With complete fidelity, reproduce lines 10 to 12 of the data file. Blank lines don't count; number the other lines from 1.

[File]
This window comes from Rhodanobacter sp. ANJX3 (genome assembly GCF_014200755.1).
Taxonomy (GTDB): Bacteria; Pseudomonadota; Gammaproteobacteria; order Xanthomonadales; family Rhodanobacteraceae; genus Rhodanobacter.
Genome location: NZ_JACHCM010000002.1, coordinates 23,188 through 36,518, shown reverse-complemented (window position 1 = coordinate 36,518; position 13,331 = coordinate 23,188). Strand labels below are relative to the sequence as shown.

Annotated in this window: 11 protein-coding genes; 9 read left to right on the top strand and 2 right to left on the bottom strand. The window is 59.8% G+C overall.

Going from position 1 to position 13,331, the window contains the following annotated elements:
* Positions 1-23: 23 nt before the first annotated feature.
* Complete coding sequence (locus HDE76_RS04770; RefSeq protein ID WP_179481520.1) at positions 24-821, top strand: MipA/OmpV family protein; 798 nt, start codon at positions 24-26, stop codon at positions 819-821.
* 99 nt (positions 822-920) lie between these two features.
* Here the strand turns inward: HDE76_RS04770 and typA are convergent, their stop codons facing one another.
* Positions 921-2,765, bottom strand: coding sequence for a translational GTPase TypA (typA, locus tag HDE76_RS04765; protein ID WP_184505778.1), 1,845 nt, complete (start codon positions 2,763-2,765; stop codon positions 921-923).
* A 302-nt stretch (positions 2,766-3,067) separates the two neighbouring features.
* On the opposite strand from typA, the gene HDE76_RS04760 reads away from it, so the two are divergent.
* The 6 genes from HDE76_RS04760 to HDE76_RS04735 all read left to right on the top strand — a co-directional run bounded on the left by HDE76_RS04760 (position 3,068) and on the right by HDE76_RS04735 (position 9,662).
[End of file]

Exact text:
* Positions 921-2,765, bottom strand: coding sequence for a translational GTPase TypA (typA, locus tag HDE76_RS04765; protein ID WP_184505778.1), 1,845 nt, complete (start codon positions 2,763-2,765; stop codon positions 921-923).
* A 302-nt stretch (positions 2,766-3,067) separates the two neighbouring features.
* On the opposite strand from typA, the gene HDE76_RS04760 reads away from it, so the two are divergent.